By Albert Samaha
By Steve Weinstein
By Devon Maloney
By Tessa Stuart
By Alison Flowers
By Albert Samaha
By Jesse Jarnow
By Eric Tsetsi
President Bush and his advisers have taken much criticism for tying the war in Iraq to 9-11, al Qaeda, and Osama bin Laden, when in fact Iraq had nothing to do with 9-11. Yet in the newly unveiled "National Strategy for Victory in Iraq," al Qaeda and bin Laden show up again and again--often for remarks and actions that occurred after the U.S. went to war. The report even quotes the president making the link earlier this year.
Here's a March 14, 2003, take from the Christian Science Monitor on the Bush administration's pre-war spin:
In his prime-time press conference last week, which focused almost solely on Iraq, President Bush mentioned Sept. 11 eight times. He referred to Saddam Hussein many more times than that, often in the same breath with Sept. 11.
Bush never pinned blame for the attacks directly on the Iraqi president. Still, the overall effect was to reinforce an impression that persists among much of the American public: that the Iraqi dictator did play a direct role in the attacks. A New York Times/CBS poll this week shows that 45 percent of Americans believe Mr. Hussein was "personally involved" in Sept. 11, about the same figure as a month ago.
Sources knowledgeable about US intelligence say there is no evidence that Hussein played a role in the Sept. 11 attacks, nor that he has been or is currently aiding Al Qaeda. Yet the White House appears to be encouraging this false impression, as it seeks to maintain American support for a possible war against Iraq and demonstrate seriousness of purpose to Hussein's regime.
Looks like bin Laden and al Qaeda are coming in handy for Bush again, as evidenced in the following excerpts from the new national strategy.
The terrorists regard Iraq as the central front in their war against humanity. And we must recognize Iraq as the central front in our war on terror.Osama Bin Laden has declared that the third world war...is raging in Iraq, and it will end there, in either victory and glory, or misery and humiliation. Bin Ladens deputy Ayman al-Zawahiri has declared Iraq to be the place for the greatest battle, where he hopes to expel the Americans and then spread the jihad wave to the secular countries neighboring Iraq. Al Qaida in Iraq, led by Abu Musab al-Zarqawi, has openly declared that we fight today in Iraq, and tomorrow in the Land of the Two Holy Places, and after there the west.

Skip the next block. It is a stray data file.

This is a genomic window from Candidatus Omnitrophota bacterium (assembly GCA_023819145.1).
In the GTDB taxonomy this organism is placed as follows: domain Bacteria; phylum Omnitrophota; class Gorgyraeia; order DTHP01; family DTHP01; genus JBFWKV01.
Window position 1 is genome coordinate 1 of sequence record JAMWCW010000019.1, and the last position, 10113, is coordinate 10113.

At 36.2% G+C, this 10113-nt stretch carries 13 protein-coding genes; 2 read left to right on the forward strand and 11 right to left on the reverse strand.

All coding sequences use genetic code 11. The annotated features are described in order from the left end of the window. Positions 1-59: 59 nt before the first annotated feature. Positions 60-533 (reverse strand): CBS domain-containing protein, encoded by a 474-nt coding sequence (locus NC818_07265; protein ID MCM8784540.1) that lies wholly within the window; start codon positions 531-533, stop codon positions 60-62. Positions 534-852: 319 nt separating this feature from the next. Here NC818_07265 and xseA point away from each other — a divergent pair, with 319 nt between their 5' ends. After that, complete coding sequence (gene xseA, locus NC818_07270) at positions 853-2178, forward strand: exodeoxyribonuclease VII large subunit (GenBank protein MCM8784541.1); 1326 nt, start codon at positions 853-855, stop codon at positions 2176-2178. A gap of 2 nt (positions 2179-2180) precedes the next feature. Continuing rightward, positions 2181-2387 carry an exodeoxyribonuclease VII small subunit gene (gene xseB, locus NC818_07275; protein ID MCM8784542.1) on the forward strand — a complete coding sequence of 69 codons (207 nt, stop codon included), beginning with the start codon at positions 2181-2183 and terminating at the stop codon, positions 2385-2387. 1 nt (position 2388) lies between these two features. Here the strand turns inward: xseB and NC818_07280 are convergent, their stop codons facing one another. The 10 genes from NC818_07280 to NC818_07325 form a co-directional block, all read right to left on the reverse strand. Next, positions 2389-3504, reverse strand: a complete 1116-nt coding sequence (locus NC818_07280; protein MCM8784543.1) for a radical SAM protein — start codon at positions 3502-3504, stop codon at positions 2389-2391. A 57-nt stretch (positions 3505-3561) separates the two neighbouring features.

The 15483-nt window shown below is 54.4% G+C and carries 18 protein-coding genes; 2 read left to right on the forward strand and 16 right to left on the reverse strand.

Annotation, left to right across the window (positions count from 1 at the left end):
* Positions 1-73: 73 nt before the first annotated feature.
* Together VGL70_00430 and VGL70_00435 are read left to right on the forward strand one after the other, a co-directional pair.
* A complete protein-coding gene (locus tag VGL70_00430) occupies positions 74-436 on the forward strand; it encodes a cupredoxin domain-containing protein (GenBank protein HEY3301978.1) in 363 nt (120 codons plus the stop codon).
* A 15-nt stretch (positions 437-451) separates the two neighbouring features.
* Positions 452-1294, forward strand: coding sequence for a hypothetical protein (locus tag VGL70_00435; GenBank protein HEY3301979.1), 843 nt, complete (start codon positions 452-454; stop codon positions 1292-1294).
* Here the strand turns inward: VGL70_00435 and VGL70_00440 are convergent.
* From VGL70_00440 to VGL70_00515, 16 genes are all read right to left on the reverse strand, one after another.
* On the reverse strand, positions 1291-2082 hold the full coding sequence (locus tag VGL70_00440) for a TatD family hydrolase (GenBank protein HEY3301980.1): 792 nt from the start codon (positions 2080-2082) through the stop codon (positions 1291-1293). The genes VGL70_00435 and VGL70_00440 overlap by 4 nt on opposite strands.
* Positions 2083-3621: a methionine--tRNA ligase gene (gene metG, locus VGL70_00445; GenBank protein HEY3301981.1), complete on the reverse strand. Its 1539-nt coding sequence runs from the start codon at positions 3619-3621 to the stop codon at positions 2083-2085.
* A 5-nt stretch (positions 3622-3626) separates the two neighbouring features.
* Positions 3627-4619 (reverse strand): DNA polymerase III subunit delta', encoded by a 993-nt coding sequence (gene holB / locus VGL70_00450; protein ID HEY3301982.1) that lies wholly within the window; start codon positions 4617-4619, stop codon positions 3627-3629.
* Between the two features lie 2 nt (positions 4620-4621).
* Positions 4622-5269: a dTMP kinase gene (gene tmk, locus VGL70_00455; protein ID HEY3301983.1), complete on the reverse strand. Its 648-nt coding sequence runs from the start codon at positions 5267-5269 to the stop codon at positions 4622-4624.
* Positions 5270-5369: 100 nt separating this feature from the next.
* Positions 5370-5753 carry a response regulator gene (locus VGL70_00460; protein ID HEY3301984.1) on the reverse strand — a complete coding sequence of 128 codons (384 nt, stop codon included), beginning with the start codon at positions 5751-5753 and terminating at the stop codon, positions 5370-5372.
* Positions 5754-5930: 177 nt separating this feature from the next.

[. . . ]
Under the heading of "If we and our Iraqi partners fail in Iraq, the terrorists will have:" comes this:Called into question American credibility and commitment in the region and the world. Our friends and foes alike would doubt our staying power, and this would damage our efforts to counter other security threats and to advance other economic and political interests worldwide.
[. . . ]
The enemy in Iraq is a combination of rejectionists, Saddamists, and terrorists affiliated with or inspired by Al Qaida. These three groups share a common opposition to the elected Iraqi government and to the presence of Coalition forces, but otherwise have separate and to some extent incompatible goals.
Terrorists affiliated with or inspired by Al Qaida make up the smallest enemy group but are the most lethal and pose the most immediate threat because (1) they are responsible for the most dramatic atrocities, which kill the most people and function as a recruiting tool for further terrorism and (2) they espouse the extreme goals of Osama Bin Laden chaos in Iraq which will allow them to establish a base for toppling Iraqs neighbors and launching attacks outside the region and against the U.S. homeland.
The only way our enemies can succeed is if we forget the lessons of September the 11th, if we abandon the Iraqi people to men like Zarqawi, and if we yield the future of the Middle East to men like Bin Laden. For the sake of our nations security, this will not happen on my watch.
President George W. Bush, June 28, 2005